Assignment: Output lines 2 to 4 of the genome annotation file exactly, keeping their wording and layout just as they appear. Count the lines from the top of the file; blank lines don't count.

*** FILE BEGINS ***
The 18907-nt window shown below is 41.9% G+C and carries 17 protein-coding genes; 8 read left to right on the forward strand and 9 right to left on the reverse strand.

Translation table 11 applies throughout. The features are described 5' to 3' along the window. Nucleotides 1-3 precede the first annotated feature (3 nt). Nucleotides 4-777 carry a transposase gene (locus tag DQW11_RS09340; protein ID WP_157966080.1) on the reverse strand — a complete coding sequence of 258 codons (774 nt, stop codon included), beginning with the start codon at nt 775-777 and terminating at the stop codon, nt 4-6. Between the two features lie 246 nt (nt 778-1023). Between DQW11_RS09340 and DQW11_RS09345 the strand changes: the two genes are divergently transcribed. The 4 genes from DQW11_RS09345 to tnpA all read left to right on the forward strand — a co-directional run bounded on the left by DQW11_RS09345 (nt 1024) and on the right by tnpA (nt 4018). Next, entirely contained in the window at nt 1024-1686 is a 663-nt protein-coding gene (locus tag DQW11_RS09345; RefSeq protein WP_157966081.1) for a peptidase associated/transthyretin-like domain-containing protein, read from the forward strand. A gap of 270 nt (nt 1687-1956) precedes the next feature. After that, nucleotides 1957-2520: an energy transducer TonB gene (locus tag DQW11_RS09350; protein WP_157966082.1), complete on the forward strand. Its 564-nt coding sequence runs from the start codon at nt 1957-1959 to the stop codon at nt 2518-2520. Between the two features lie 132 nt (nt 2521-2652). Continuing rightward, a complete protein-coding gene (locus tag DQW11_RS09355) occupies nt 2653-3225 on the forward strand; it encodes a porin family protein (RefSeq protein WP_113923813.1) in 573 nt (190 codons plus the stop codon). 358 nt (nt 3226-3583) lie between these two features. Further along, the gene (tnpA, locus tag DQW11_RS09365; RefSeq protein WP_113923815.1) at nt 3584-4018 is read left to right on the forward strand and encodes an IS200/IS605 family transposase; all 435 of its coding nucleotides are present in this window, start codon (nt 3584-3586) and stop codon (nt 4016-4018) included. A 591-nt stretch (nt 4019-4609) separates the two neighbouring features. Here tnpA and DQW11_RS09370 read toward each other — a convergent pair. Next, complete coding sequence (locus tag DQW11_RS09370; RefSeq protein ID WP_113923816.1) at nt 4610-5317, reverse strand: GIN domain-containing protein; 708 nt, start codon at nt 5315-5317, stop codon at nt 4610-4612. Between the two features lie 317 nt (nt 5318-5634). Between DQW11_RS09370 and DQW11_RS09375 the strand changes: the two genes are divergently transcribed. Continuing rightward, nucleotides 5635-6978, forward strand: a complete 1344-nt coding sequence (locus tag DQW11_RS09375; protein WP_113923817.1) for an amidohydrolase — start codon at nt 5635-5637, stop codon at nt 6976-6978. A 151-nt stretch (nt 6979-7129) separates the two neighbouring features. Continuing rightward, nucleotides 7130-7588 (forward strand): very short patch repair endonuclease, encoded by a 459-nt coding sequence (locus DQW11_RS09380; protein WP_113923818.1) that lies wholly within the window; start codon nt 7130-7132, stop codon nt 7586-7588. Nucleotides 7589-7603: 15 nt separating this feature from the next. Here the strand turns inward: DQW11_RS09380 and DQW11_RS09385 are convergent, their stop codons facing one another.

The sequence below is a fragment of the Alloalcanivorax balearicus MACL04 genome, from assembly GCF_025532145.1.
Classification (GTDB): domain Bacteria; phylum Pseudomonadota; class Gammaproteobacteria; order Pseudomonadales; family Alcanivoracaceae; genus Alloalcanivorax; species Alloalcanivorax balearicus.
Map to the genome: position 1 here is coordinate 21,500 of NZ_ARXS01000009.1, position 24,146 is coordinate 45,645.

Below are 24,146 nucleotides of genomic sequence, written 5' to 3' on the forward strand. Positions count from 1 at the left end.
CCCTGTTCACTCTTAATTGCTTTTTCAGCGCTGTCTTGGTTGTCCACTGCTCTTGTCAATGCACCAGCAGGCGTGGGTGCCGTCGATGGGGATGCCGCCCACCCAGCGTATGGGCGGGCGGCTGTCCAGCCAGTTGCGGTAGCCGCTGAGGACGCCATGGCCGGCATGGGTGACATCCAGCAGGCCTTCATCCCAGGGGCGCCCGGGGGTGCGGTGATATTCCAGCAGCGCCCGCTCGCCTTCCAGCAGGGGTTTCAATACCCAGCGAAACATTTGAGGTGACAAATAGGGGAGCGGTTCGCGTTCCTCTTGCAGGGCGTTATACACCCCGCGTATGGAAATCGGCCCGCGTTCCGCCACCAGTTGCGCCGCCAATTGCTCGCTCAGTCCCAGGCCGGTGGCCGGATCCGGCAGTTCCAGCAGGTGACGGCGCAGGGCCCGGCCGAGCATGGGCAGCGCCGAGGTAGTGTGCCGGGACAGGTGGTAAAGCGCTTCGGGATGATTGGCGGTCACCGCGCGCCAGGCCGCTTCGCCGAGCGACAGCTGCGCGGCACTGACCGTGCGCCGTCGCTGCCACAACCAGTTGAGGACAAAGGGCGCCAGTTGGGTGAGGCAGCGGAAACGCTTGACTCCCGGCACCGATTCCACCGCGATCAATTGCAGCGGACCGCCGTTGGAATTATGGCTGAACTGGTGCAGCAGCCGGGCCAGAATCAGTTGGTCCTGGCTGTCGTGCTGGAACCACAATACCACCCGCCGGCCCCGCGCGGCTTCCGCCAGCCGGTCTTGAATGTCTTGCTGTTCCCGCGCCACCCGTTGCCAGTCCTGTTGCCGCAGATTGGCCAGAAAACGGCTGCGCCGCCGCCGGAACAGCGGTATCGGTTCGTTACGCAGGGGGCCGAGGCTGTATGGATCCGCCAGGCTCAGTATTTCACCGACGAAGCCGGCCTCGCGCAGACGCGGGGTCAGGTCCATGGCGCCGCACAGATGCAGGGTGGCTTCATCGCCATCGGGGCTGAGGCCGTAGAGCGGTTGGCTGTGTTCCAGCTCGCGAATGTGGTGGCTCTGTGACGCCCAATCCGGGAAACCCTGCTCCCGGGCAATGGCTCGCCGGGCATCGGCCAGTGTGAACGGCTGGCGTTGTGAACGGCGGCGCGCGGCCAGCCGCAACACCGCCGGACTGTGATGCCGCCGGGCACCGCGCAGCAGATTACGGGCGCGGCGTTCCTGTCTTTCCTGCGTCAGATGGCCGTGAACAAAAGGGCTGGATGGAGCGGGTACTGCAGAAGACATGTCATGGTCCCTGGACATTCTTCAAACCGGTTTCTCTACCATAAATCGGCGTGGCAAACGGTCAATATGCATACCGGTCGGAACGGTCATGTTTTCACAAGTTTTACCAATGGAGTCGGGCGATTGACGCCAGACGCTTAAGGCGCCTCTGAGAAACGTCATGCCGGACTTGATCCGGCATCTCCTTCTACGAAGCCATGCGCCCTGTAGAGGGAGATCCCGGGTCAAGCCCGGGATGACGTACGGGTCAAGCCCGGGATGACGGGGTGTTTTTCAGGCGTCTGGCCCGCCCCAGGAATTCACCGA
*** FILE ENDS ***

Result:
Translation table 11 applies throughout. The features are described 5' to 3' along the window. Nucleotides 1-3 precede the first annotated feature (3 nt). Nucleotides 4-777 carry a transposase gene (locus tag DQW11_RS09340; protein ID WP_157966080.1) on the reverse strand — a complete coding sequence of 258 codons (774 nt, stop codon included), beginning with the start codon at nt 775-777 and terminating at the stop codon, nt 4-6. Between the two features lie 246 nt (nt 778-1023). Between DQW11_RS09340 and DQW11_RS09345 the strand changes: the two genes are divergently transcribed. The 4 genes from DQW11_RS09345 to tnpA all read left to right on the forward strand — a co-directional run bounded on the left by DQW11_RS09345 (nt 1024) and on the right by tnpA (nt 4018). Next, entirely contained in the window at nt 1024-1686 is a 663-nt protein-coding gene (locus tag DQW11_RS09345; RefSeq protein WP_157966081.1) for a peptidase associated/transthyretin-like domain-containing protein, read from the forward strand. A gap of 270 nt (nt 1687-1956) precedes the next feature. After that, nucleotides 1957-2520: an energy transducer TonB gene (locus tag DQW11_RS09350; protein WP_157966082.1), complete on the forward strand. Its 564-nt coding sequence runs from the start codon at nt 1957-1959 to the stop codon at nt 2518-2520. Between the two features lie 132 nt (nt 2521-2652). Continuing rightward, a complete protein-coding gene (locus tag DQW11_RS09355) occupies nt 2653-3225 on the forward strand; it encodes a porin family protein (RefSeq protein WP_113923813.1) in 573 nt (190 codons plus the stop codon). 358 nt (nt 3226-3583) lie between these two features. Further along, the gene (tnpA, locus tag DQW11_RS09365; RefSeq protein WP_113923815.1) at nt 3584-4018 is read left to right on the forward strand and encodes an IS200/IS605 family transposase; all 435 of its coding nucleotides are present in this window, start codon (nt 3584-3586) and stop codon (nt 4016-4018) included. A 591-nt stretch (nt 4019-4609) separates the two neighbouring features. Here tnpA and DQW11_RS09370 read toward each other — a convergent pair. Next, complete coding sequence (locus tag DQW11_RS09370; RefSeq protein ID WP_113923816.1) at nt 4610-5317, reverse strand: GIN domain-containing protein; 708 nt, start codon at nt 5315-5317, stop codon at nt 4610-4612. Between the two features lie 317 nt (nt 5318-5634). Between DQW11_RS09370 and DQW11_RS09375 the strand changes: the two genes are divergently transcribed. Continuing rightward, nucleotides 5635-6978, forward strand: a complete 1344-nt coding sequence (locus tag DQW11_RS09375; protein WP_113923817.1) for an amidohydrolase — start codon at nt 5635-5637, stop codon at nt 6976-6978. A 151-nt stretch (nt 6979-7129) separates the two neighbouring features. Continuing rightward, nucleotides 7130-7588 (forward strand): very short patch repair endonuclease, encoded by a 459-nt coding sequence (locus DQW11_RS09380; protein WP_113923818.1) that lies wholly within the window; start codon nt 7130-7132, stop codon nt 7586-7588. Nucleotides 7589-7603: 15 nt separating this feature from the next. Here the strand turns inward: DQW11_RS09380 and DQW11_RS09385 are convergent, their stop codons facing one another.

The sequence below is a fragment of the Alloalcanivorax balearicus MACL04 genome, from assembly GCF_025532145.1.
Classification (GTDB): domain Bacteria; phylum Pseudomonadota; class Gammaproteobacteria; order Pseudomonadales; family Alcanivoracaceae; genus Alloalcanivorax; species Alloalcanivorax balearicus.